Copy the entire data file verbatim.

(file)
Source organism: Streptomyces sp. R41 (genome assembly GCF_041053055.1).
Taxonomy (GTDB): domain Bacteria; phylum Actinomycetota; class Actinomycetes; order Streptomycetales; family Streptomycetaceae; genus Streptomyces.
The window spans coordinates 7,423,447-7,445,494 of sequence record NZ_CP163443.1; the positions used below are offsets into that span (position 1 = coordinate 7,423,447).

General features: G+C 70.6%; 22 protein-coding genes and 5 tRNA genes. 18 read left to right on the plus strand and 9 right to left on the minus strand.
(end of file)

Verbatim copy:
Source organism: Streptomyces sp. R41 (genome assembly GCF_041053055.1).
Taxonomy (GTDB): domain Bacteria; phylum Actinomycetota; class Actinomycetes; order Streptomycetales; family Streptomycetaceae; genus Streptomyces.
The window spans coordinates 7,423,447-7,445,494 of sequence record NZ_CP163443.1; the positions used below are offsets into that span (position 1 = coordinate 7,423,447).

General features: G+C 70.6%; 22 protein-coding genes and 5 tRNA genes. 18 read left to right on the plus strand and 9 right to left on the minus strand.